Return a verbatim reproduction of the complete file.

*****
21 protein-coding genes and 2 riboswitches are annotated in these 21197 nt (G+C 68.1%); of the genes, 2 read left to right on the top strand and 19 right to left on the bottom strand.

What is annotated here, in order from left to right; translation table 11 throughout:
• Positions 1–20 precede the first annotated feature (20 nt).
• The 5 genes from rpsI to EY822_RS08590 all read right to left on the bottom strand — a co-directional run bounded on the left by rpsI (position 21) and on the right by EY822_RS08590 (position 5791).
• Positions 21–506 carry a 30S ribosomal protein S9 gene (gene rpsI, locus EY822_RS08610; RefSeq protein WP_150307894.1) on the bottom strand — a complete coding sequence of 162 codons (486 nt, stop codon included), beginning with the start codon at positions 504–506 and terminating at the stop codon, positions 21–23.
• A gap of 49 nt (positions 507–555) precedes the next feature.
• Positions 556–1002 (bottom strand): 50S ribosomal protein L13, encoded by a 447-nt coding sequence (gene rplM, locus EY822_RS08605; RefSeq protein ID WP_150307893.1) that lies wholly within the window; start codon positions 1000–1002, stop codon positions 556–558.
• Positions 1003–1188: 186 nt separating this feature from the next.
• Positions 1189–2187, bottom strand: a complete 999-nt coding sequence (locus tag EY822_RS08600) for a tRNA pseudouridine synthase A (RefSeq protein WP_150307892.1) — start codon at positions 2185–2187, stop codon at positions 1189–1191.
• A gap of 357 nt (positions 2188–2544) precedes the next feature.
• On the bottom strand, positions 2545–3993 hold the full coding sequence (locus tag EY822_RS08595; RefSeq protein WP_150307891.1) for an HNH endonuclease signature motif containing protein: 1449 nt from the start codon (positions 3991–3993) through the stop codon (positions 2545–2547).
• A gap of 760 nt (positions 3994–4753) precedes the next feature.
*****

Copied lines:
21 protein-coding genes and 2 riboswitches are annotated in these 21197 nt (G+C 68.1%); of the genes, 2 read left to right on the top strand and 19 right to left on the bottom strand.

What is annotated here, in order from left to right; translation table 11 throughout:
• Positions 1–20 precede the first annotated feature (20 nt).
• The 5 genes from rpsI to EY822_RS08590 all read right to left on the bottom strand — a co-directional run bounded on the left by rpsI (position 21) and on the right by EY822_RS08590 (position 5791).
• Positions 21–506 carry a 30S ribosomal protein S9 gene (gene rpsI, locus EY822_RS08610; RefSeq protein WP_150307894.1) on the bottom strand — a complete coding sequence of 162 codons (486 nt, stop codon included), beginning with the start codon at positions 504–506 and terminating at the stop codon, positions 21–23.
• A gap of 49 nt (positions 507–555) precedes the next feature.
• Positions 556–1002 (bottom strand): 50S ribosomal protein L13, encoded by a 447-nt coding sequence (gene rplM, locus EY822_RS08605; RefSeq protein ID WP_150307893.1) that lies wholly within the window; start codon positions 1000–1002, stop codon positions 556–558.
• Positions 1003–1188: 186 nt separating this feature from the next.
• Positions 1189–2187, bottom strand: a complete 999-nt coding sequence (locus tag EY822_RS08600) for a tRNA pseudouridine synthase A (RefSeq protein WP_150307892.1) — start codon at positions 2185–2187, stop codon at positions 1189–1191.
• A gap of 357 nt (positions 2188–2544) precedes the next feature.
• On the bottom strand, positions 2545–3993 hold the full coding sequence (locus tag EY822_RS08595; RefSeq protein WP_150307891.1) for an HNH endonuclease signature motif containing protein: 1449 nt from the start codon (positions 3991–3993) through the stop codon (positions 2545–2547).
• A gap of 760 nt (positions 3994–4753) precedes the next feature.